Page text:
Academic journal article Forum on Public Policy: A Journal of the Oxford Round Table

What Does Quality Programming Mean for High Achieving Students?

Academic journal article Forum on Public Policy: A Journal of the Oxford Round Table

What Does Quality Programming Mean for High Achieving Students?

Article excerpt


The structure and design of public education in the USA tends to focus on the low-to-moderately performing students. While such efforts are noble in that they strive to ensure the success of all students, the unintended effect is to leave the gifted, talented and high performing students unchallenged. Colangelo et all, have characterized the American K-12 school system as keeping "bright students in line by forcing them to learn in a lock-step manner with their classmates". Cloud (2) gives specific examples of how this practice not only hurts specific students, but also the entire society. This phenomenon of neglect and isolation of the high performing students is not limited to the classroom milieu; Hebert and McBee (3) reported that this also takes place in all aspects of these adolescents' lives.

In response to this grinding mediocrity in the K-12 public school environment, the Missouri Academy was created with three distinctive qualities in mind. The first was to develop a program that matches the level, complexity, and pace of the curriculum with the readiness and motivation of gifted, talented and high performing students. The second quality was that the environment would be nurturing; a place where exceptionally high performing and/or gifted students can live and learn in a community of peers, while continuing to develop their critical thinking skills. The third quality was to take advantage of the intellectual abilities of these students and their willingness to learn, by preparing them for success in science, technology, engineering and mathematics (STEM) fields. This third key quality arose from local and national reports (4,5,6) addressing imminent shortage of US college/university graduates in STEM fields.

The University Setting: Northwest Missouri State University (or simply, Northwest) is home to the Missouri Academy. Northwest is funded by the state of Missouri and accredited by the Higher Learning Commission (HLC) of the North Central Association of Colleges and Schools (NCA). It is a public four-year, regional, moderately selective, Masters II university (based on the Carnegie Classification (7)), and focuses on undergraduate education. The university offers 126 undergraduate majors, 35 master's programs, 3 specialist's degrees and a cooperative doctorate in Educational Leadership--in collaboration with the University of Missouri-Columbia. Other prominent features of Northwest Missouri State University include the following;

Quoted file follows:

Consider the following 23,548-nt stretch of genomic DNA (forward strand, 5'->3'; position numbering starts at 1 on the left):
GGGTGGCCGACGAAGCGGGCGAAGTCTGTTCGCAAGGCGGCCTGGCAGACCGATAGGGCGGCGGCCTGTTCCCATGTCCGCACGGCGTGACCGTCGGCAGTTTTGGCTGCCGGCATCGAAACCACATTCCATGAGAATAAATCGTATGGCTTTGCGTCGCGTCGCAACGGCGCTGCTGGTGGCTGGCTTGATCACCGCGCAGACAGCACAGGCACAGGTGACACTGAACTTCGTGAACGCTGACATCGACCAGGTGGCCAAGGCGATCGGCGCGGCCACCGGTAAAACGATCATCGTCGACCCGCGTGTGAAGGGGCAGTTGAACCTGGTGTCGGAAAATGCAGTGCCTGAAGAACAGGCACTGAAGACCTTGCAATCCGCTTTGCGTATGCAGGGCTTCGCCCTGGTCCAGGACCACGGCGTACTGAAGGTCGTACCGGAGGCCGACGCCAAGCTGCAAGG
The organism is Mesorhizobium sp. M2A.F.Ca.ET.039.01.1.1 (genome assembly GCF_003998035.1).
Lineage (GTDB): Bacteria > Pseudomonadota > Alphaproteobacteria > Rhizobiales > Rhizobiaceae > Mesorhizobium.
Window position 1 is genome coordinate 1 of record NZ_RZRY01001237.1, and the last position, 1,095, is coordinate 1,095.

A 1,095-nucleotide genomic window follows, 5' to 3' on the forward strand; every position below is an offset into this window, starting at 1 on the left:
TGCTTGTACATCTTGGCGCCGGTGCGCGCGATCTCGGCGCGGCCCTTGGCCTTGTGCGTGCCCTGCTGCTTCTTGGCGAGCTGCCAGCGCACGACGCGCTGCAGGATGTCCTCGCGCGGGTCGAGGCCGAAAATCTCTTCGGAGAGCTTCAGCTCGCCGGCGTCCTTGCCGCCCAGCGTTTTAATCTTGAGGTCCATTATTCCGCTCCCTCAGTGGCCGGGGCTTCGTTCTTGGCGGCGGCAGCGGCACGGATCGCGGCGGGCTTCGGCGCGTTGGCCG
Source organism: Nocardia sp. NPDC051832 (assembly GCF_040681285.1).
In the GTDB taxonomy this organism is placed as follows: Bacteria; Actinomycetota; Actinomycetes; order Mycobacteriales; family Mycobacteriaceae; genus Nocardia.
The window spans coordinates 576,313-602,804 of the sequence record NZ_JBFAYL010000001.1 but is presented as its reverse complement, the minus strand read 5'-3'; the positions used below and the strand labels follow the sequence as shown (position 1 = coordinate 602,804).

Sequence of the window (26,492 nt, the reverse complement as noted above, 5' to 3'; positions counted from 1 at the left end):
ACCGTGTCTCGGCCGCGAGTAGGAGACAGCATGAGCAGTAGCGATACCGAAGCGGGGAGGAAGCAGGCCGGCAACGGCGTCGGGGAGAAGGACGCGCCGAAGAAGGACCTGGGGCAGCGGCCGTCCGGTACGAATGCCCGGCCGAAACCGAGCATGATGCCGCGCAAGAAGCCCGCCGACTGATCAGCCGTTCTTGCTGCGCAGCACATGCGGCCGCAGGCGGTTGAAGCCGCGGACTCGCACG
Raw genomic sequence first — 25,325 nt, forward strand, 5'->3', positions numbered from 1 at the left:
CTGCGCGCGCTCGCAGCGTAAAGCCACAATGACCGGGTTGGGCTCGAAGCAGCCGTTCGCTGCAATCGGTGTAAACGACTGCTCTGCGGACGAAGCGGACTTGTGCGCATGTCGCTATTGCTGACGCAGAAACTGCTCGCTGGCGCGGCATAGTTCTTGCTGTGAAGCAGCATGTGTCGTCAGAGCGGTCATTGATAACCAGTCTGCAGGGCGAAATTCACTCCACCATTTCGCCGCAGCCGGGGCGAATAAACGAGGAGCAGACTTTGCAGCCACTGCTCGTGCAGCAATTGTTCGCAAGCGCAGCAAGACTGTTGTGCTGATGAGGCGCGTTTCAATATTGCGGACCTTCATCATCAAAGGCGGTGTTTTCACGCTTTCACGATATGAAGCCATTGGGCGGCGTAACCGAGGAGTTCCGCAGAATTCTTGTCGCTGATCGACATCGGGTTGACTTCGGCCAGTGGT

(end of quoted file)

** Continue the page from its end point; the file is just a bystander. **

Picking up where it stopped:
* National and state leader in Quality Systems

* Three-time winner of the prestigious Missouri Quality Award

* Finalist for the National Malcolm Baldridge Award (2004 and 2005)

* Christa McAuliffe National Award for Excellence in Teacher Education in 2006

* Nation's First Comprehensive "Electronic Campus"--Northwest was established in 1905 and the "Electronic Campus" started in 1987

* The total student population is 6,613, with 5,661 undergraduates and 952 graduate students

* There are 253 international students from 46 different nations

* The student/faculty ratio is 22:1

* An Honors Program is available to high performing undergraduate students

The focus on undergraduate education, small class sizes, strong liberal arts program, and strong tradition of emphasis on quality are characteristics that form an environment well suited for a school like the Missouri Academy. Thus, the Missouri Academy is an early-entrance-to-college (or accelerated) school that is set in a university environment and designed as follows:

* A cohort of high performing students, who have completed 10th grade from traditional high schools, is selected and brought to the live on the campus of Northwest Missouri State University. The school replaces a student's junior and senior years of traditional high school.

* While in residence on campus, the interplay between their academic studies and residential life is crucial to their overall success:

* Academic studies: students are enrolled in a curriculum of university courses taught by university professors--these Missouri Academy students attend the same classes together with traditional university students, and professors have the same high expectations of them as they do for traditional university students. …

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